This is not the post I started out to write today.
I started out writing a post about hatred and murdered children and how desensitized our society has become. I wanted to vent about the horrible events of Newtown, Connecticut and other recent tragedies. I wanted to give in to the rage and write my rawest emotions and fiercest anger. I actually did write those things, all of them, but when it came time, I couldn't click on the publish button. I'm not going to contribute to the hatred that flows too easily through the air that we breathe and the thoughts that we think.
And our frog died tonight.
Swimmy was a tiny, african river frog. Emma won him six months ago, and he lived with us for about five months, three weeks, and six days longer than I thought he would. African river frogs are not hard to take care of -- you change their water every month or so, drop in a food pellet now and then, and they pretty much do the rest. You don't take them for walks or pet them. You don't cuddle with them or play catch. You mostly just look at each other.
But the grief in our home tonight is real. Emma is crying because she is just coming to understand the wrenching emotion of losing something (or someone) in which you have invested time and love. The rest of our tears come from watching Emma's poor little heart break.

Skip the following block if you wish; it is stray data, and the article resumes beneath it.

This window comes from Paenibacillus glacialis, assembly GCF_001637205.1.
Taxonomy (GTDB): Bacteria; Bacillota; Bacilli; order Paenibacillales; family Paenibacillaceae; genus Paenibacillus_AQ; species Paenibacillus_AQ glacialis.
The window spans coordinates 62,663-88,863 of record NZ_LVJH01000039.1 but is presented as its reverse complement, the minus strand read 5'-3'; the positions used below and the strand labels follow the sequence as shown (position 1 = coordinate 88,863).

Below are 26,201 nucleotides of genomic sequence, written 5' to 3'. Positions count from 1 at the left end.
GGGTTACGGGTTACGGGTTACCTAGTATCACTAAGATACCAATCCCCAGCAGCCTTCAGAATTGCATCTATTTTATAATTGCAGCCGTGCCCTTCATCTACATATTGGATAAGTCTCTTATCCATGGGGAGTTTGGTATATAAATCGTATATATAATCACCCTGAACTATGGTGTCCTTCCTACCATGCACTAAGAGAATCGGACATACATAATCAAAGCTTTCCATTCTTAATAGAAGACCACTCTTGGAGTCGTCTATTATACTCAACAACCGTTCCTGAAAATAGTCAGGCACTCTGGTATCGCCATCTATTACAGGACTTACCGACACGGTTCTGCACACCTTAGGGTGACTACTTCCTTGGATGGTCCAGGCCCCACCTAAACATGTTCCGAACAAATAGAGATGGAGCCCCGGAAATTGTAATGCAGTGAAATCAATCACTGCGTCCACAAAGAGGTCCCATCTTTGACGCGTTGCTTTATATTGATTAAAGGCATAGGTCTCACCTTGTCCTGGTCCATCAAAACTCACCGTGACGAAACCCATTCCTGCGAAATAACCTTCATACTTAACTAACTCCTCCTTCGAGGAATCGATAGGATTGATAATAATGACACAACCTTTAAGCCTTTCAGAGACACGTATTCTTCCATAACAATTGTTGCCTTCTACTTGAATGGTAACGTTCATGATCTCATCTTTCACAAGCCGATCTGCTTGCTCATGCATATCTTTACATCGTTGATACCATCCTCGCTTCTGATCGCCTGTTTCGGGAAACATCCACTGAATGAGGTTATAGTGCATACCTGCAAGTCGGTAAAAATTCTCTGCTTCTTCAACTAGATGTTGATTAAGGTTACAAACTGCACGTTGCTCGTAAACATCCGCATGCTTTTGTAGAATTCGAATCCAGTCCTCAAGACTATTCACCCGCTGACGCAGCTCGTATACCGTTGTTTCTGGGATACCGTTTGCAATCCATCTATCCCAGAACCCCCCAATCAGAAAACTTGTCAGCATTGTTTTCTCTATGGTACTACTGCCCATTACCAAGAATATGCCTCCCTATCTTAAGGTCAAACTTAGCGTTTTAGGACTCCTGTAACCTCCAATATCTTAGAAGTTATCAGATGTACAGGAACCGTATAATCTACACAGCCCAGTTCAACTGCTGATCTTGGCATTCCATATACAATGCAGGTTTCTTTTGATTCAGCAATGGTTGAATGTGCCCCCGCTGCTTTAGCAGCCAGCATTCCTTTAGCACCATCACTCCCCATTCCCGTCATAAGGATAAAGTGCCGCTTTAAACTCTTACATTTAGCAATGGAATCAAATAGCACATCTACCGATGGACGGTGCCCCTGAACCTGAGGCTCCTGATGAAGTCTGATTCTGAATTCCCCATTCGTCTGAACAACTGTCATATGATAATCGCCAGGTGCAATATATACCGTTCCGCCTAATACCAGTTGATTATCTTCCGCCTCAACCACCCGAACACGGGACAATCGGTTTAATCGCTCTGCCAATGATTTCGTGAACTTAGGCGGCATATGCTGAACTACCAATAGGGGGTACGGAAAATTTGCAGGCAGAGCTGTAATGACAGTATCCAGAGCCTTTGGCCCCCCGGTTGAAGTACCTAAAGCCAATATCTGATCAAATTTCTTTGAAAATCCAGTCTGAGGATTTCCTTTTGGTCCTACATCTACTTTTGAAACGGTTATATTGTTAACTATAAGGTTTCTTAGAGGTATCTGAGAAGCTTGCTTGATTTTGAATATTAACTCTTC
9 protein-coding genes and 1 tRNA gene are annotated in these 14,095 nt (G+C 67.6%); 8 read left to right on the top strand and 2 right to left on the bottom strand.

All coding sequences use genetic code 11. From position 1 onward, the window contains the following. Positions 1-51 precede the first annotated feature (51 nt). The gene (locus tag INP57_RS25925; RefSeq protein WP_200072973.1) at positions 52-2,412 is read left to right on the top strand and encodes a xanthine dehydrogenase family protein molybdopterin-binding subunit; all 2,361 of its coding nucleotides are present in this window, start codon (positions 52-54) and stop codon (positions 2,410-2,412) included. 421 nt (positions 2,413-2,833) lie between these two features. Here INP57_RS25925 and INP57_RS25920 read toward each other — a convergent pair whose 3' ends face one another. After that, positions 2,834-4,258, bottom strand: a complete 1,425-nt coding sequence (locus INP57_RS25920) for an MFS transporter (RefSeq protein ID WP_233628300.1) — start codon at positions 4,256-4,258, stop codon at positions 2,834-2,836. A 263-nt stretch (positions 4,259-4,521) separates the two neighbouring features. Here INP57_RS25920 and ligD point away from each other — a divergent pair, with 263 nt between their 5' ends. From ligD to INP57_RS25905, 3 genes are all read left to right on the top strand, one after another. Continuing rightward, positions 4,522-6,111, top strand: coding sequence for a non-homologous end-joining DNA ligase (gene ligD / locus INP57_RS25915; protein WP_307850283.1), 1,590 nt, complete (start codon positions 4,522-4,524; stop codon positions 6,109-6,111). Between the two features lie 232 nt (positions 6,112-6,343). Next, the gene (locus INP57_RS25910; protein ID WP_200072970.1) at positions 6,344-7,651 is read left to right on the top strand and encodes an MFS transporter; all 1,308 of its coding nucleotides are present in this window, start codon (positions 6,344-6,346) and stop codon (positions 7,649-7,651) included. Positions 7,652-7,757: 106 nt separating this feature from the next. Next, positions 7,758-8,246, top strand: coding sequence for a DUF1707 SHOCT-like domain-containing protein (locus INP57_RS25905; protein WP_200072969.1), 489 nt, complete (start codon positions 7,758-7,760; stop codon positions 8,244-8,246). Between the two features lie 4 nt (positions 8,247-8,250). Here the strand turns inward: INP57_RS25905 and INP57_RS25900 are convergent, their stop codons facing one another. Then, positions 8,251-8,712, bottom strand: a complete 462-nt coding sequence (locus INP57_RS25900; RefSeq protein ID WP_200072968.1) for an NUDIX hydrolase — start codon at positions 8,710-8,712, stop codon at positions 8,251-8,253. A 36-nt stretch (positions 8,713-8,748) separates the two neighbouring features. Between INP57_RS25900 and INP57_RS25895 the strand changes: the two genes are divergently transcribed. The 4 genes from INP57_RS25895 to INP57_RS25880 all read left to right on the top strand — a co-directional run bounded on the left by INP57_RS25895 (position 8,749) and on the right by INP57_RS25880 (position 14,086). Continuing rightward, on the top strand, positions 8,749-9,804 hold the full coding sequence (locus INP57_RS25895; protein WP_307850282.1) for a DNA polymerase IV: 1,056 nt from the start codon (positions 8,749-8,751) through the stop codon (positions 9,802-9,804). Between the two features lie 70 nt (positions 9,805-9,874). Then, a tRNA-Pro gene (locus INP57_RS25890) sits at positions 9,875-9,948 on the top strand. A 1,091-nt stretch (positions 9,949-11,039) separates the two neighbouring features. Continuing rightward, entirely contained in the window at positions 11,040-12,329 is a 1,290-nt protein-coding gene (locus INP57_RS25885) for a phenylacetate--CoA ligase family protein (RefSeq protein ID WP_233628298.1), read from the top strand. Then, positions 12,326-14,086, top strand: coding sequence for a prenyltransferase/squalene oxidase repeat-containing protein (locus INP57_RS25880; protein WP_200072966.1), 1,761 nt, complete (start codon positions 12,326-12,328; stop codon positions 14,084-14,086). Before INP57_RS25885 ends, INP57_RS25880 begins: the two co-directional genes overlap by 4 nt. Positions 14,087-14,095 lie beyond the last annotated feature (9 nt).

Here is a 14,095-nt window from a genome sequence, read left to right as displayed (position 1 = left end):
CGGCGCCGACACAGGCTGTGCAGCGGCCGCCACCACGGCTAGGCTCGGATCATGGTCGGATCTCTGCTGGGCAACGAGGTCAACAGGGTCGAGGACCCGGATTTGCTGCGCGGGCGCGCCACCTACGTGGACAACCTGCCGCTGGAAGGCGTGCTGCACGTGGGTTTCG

Love and life are profound.
And each life touches every other life, which is why loss is so difficult to accept.
I planned to write tonight about the pain that is caused by hatred, but I think the deepest pain is really a result of love, and the loss we feel when something or someone we love is separated from us. Hatred is cold and small and singular, but love is warm and affirming and encompassing. The potential breadth of love is never ending.
I would never equate the life, or loss, of a small frog with the lives of children, cut short by a deranged and hateful man. That loss is more than I can comprehend. There is no answer that provides comfort, except for this: Love is eternal.
Know that life is a miracle.
Know that life is significant.
Know that every life matters.
And know that the chance to live is superseded only by the chance to love, and the pain we feel at the loss of a loved one is the evidence that our hearts are working properly.
I believe that there are more hearts in this world that love, than hearts that hate.
And I will always believe that.